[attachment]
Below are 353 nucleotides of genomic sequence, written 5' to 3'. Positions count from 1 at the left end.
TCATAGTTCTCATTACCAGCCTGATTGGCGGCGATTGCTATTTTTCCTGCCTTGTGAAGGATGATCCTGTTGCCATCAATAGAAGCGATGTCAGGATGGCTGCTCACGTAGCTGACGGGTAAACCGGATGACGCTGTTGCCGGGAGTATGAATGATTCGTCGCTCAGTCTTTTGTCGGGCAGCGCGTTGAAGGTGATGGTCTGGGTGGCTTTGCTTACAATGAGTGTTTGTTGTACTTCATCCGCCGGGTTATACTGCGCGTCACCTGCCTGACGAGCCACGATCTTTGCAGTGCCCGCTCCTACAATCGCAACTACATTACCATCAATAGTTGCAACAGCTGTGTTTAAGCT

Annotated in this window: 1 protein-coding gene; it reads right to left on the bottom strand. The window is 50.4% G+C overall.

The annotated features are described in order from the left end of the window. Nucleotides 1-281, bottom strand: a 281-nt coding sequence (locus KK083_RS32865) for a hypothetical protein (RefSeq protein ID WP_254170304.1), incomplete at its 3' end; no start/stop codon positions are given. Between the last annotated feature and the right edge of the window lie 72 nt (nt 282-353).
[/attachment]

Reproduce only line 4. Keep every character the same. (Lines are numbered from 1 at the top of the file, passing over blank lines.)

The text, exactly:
The annotated features are described in order from the left end of the window. Nucleotides 1-281, bottom strand: a 281-nt coding sequence (locus KK083_RS32865) for a hypothetical protein (RefSeq protein ID WP_254170304.1), incomplete at its 3' end; no start/stop codon positions are given. Between the last annotated feature and the right edge of the window lie 72 nt (nt 282-353).